If you’re here reading this blog the good news is that you care enough about your finances to also educate yourself about how to take care of them. We present interesting, insightful and important information here on our blog on a regular basis and we know a thing or two about financial problems because, frankly, we’ve all made them. Ask any financial guru and, if they’re being honest, they’ll have to admit that they made mistakes too. (Not that where gurus, we’re just  humbly making a point.)

That being said we thought we would put together a blog about some of the most common mistakes that people make with their finances. There are a few of them in fact and they include things like not updating wills and beneficiaries, messing around with your 401(k), under-ensuring your life and not planning for emergencies. The way we see it, if you know what they are you’ll be better prepared to deal with them if they arise and make smart financial decisions. Enjoy.

In a recent survey it was found that  86% of respondents said they had created their will (and other estate planning documents) but that they had not updated them at all within the last five year period. The problem with this is that, as we get older, there is a higher chance that something will happen. Accidents and old age take their toll, unfortunately. Knowing this you should make a habit of checking your will and other state paperwork approximately once a year and once every six months if you’re over 70.

Communication with other family members is definitely key as people get older. If your mother or father were to pass away and you don’t know about any insurance that they have, for example, you will not only get the much-needed money to pay for their funerals but also will lose the benefit of the money that they paid into their insurance during their lives, money that more than likely was put aside specifically for you.

In families where there are many siblings and if substantial amount of money or property is involved this becomes even more important. Many families have been torn apart squabbling over money because their father or mother failed to fully outline who would get what.

The next mistake involves time and failure to use it wisely. When you interview successful savers and investors one thing that was the most instrumental in their success 1 thing usually stands out; the need to start saving as early as possible in your adult life. Not enough can be said for compound interest and the idea that you should use your money to make money. This means taking advantage of retirement plans like 401(k)s and Roth IRAs and stuffing as much money as you can into them over your working life as soon as you start working, as well as savings plans, bonds, stocks and so forth.

Along the same lines of this mistake is the opposite, starting with a flourish, putting as much as you could into your retirement account, and then stopping at one point before you retire. In a recent survey by Consumer Reports magazine they found that 6% of the respondents who actually stopped contributing to the retirement plans and that only 29% were taking advantage of the maximum amount that they could contribute every year.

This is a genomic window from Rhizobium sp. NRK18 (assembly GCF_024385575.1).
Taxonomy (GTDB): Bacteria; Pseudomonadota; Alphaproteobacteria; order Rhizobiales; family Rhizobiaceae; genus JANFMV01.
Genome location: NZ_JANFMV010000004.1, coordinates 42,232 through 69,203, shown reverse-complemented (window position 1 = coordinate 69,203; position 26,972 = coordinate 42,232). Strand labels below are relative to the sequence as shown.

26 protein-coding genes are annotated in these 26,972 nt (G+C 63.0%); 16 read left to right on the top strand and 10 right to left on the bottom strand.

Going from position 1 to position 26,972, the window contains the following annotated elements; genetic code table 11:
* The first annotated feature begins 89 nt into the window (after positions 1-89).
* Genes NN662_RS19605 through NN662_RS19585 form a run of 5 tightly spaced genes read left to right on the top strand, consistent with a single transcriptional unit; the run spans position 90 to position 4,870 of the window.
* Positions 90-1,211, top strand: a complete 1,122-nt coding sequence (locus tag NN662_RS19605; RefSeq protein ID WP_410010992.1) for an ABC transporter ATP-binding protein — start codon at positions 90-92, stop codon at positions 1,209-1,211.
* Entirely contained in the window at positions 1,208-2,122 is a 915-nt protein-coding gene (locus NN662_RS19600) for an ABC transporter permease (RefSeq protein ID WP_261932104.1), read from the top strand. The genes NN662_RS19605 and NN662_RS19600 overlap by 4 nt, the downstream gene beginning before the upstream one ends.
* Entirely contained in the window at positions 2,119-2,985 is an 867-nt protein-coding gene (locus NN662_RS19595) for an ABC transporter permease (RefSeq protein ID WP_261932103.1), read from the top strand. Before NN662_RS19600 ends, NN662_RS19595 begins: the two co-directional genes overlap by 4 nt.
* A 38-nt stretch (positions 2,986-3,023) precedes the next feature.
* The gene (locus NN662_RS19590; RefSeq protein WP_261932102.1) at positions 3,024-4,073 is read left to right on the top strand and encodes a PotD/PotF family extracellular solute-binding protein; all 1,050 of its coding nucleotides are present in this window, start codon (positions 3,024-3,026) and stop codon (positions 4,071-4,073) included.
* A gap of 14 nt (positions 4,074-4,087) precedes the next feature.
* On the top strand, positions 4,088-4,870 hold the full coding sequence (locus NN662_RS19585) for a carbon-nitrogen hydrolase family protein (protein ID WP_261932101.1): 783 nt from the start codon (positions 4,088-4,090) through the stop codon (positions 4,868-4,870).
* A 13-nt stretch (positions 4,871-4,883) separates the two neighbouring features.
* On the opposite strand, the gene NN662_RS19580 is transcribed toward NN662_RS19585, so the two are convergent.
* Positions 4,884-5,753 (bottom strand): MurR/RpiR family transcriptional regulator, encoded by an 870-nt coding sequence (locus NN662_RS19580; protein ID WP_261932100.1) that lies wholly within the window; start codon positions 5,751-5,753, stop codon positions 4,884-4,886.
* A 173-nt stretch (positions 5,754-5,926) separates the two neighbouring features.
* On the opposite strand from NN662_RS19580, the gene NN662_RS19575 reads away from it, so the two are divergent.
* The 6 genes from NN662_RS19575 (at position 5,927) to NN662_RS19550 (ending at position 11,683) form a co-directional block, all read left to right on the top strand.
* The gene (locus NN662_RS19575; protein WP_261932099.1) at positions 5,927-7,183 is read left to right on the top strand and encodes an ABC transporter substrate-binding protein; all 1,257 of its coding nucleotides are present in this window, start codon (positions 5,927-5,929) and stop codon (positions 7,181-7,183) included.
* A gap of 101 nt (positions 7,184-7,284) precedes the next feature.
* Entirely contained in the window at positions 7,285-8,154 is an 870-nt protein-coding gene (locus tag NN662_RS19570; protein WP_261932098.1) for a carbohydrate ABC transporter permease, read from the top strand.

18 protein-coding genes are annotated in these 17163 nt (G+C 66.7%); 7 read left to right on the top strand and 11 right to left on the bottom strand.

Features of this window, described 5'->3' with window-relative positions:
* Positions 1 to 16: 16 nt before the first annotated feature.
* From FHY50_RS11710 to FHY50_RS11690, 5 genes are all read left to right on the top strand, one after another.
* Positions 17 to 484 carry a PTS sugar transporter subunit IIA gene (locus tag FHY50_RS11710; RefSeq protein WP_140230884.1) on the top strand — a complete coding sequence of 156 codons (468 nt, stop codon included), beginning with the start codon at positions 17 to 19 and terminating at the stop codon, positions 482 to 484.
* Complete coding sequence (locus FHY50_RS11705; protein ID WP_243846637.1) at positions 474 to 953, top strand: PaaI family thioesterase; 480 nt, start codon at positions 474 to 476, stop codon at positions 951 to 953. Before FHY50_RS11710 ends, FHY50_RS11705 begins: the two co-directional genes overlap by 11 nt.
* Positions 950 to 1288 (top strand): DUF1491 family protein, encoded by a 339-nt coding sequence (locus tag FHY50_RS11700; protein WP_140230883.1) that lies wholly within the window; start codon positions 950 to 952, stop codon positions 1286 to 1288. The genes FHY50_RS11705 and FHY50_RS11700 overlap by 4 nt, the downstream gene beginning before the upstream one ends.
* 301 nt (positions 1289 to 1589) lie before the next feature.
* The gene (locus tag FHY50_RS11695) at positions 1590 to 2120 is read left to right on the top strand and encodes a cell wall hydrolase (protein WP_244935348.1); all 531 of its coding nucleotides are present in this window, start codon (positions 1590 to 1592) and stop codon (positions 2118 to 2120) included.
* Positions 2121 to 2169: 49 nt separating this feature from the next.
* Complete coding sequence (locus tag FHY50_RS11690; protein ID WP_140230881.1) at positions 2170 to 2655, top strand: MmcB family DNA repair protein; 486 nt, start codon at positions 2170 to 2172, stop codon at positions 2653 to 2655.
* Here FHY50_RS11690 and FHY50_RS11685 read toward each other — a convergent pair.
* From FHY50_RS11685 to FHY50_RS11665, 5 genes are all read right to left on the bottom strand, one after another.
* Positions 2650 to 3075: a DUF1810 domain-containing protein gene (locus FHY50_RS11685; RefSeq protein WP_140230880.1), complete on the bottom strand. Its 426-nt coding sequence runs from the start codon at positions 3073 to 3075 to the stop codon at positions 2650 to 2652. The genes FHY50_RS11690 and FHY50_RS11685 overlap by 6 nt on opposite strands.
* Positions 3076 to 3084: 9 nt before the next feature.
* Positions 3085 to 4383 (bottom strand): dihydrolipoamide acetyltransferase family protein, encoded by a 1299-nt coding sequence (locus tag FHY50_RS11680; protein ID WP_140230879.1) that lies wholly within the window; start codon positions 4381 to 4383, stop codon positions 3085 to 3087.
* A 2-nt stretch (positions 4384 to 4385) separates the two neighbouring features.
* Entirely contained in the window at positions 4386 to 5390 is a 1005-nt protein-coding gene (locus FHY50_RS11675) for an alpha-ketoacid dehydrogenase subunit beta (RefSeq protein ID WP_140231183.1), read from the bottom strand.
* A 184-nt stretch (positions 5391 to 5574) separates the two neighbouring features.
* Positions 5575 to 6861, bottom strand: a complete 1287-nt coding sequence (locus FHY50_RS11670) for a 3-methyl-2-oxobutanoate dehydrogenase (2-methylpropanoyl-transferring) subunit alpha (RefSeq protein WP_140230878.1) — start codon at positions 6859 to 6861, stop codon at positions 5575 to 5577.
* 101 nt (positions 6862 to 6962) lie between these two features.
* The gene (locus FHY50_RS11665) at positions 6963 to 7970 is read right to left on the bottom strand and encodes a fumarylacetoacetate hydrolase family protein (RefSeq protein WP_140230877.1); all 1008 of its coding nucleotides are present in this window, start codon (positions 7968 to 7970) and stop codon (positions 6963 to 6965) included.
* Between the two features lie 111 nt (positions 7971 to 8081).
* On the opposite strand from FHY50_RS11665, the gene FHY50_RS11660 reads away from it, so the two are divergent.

Another common mistake that many people make is under-insuring their home and a life. If you live in the area where there are tornadoes, floods, earthquakes and other natural disasters on a relatively frequent basis difference between having home insurance and having enough home insurance can be financially devastating. Most experts will tell you that you should over insure your home and pay a higher deductible.  If disaster were to strike and your house was completely destroyed the extra insurance could literally save your financial life.

The same thing goes for health insurance, especially if you have a wife nor a husband and other dependents. Remember that the cost to raise children is astronomical and also that being able to support your wife and children at the lifestyle that they are accustomed to will take quite a bit of money.

Speaking of disasters,  not having an emergency fund is one of them. The fact is, no matter who you are or where you live things can come out of the blue that stress you financially. If your car were to suddenly break down and be nonfunctional or if your wife, whose income you counted on to support the family, lost her job, these financially stressful situations could overwhelm you financially. An emergency fund, an account that you’ve been stuffing money into four just such an occurrence, will always come in handy and ease your financial stress (as well as your mental stress of course).

A person’s income is actually their most important asset and,  if an injury or an illness keeps them from working, an emergency fund can keep the family going until the person is able to return to work again. An emergency fund can be as simple as a can that you stuff $5, $10 or $15 a day into (if you can afford it). Experts will tell you that even $20 a week adds up to a good bit of money over time but of course the more that you can put into your emergency fund the bigger the emergency you’ll be able to handle.

We hope you’ve enjoyed Part 1. Many of these mistakes aren’t new and you might’ve heard some of them before but the fact is that all of them can certainly be avoided. If you’re a young adult some of these tips will serve you quite well if you follow them and, if you are older, it’s never too late to start. See you soon with Part 2. Until then, take care.